orthodontics

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orthodontics

 [or″tho-don´tiks]
the branch of dentistry concerned with growth and development of orofacial structures, including irregularities of teeth, malocclusion, and associated facial problems.

or·tho·don·tics

(ōr'thō-don'tiks),
That branch of dentistry concerned with the correction and prevention of irregularities and malocclusion of the teeth.
[ortho- + G. odous, tooth]

orthodontics

(ôr′thə-dŏn′tĭks)
n.
(used with a sing. verb) The dental specialty dealing with correction of irregularities of the teeth, such as malocclusion, often by the use of braces.

or′tho·don′tic adj.
or′tho·don′ti·cal·ly adv.
or′tho·don′tist n.

orthodontics

Dentistry A specialty of dentistry involved in correcting dental and, less commonly, dentofacial defects

or·tho·don·tics

(ōr'thŏ-don'tiks)
That branch of dentistry concerned with the correction and prevention of irregularities and malocclusion of the teeth.
[ortho- + G. odous, tooth]

orthodontics

The dental speciality concerned with the correction of irregularities of tooth placement and in the relationship of the upper teeth to the lower (occlusion). Teeth can readily be permanently moved by sustained pressure using braces, springs, wires and harnesses.

or·tho·don·tics

(ōr'thŏ-don'tiks)
Branch of dentistry concerned with correction and prevention of irregularities and malocclusion of the teeth.
Synonym(s): dental orthopedics, orthodontia.
[ortho- + G. odous, tooth]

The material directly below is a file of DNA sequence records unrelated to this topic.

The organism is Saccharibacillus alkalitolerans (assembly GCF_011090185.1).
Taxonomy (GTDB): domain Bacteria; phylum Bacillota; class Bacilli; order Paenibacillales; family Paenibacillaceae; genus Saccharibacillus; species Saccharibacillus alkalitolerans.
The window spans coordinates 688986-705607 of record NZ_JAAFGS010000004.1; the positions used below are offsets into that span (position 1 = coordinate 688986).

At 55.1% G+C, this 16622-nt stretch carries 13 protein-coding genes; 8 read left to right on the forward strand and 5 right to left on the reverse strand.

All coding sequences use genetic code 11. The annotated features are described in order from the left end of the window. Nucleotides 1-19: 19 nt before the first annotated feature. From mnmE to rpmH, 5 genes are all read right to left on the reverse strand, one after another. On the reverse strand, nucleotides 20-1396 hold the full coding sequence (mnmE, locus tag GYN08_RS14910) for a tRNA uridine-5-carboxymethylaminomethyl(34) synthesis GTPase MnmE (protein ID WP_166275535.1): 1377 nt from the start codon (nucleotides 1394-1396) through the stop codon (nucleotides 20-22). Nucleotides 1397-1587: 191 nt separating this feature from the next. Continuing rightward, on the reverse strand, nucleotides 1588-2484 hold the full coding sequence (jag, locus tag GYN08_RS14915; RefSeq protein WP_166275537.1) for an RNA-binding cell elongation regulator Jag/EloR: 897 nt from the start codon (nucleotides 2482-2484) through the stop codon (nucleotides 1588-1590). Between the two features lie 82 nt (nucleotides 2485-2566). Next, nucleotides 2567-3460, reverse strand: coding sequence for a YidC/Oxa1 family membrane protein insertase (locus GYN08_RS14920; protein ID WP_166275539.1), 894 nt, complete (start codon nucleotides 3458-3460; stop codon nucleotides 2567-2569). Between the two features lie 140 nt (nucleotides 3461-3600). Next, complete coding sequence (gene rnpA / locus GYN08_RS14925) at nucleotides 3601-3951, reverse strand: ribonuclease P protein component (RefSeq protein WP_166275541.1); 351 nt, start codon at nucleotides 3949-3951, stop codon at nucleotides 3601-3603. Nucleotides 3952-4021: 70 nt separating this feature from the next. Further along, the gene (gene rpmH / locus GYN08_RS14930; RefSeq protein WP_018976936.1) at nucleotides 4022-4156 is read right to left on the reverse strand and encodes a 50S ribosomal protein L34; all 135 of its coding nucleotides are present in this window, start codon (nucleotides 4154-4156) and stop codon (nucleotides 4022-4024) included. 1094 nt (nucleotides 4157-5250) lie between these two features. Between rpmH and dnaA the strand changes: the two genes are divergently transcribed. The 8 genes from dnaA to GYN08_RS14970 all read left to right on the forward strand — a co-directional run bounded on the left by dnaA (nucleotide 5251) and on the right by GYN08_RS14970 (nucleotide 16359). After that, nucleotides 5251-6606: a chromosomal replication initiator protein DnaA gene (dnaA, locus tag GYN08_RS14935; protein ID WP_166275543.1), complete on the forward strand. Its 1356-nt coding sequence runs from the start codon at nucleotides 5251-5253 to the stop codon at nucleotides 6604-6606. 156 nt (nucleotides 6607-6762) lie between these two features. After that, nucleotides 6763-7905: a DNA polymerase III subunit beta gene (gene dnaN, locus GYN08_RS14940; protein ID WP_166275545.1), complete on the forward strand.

References in periodicals archive ?
Some studies have shown that the jaw joint benefits from straight teeth, as misaligned teeth can result in a skewed bite that causes the jaw to overcompensate.
Sean Thompson, director of Quick Straight Teeth, said: "We have fought hard to keep everything in Sunderland as we are passionate about the city and its people, and we intend to carry on growing our excellent working relationships with the university and within the city."
From a business perspective, not being able to keep up with the continuing demand for straight teeth with invisible braces.
And straight teeth are not only more attractive, they're also easier to clean, Sundeen says.
But for those who want straight teeth without having to look like a metal-mouthed teenager a new invisible' brace has recently burst onto the market.
And if you've had braces, wisdom teeth can make straight teeth crooked.
After all, dally lifestyle maintenance issues such as feeding, dressing and mobility should take precedence over the seemingly superficial importance of having "straight teeth." However, if one looks beyond the vanity factor fostered by our society's valuation of the beautiful smile, the importance of overall orthodontic health for the special needs population becomes apparent.
We don't just shape our children intellectually, we shape them physically by sending them to orthodontists, getting their hair cut, maybe even pursuing cosmetic surgery to engineer them to look a certain way, thinking that they'll be better, off with straight teeth and flat ears.
Narrow cutters have straight teeth, while wide ones have helical teeth.
If you want a more handsome, more intelligent baby with good jaws and straight teeth, it seems breast-feeding is the answer.
Try thinking of what beautiful, straight teeth you'll have!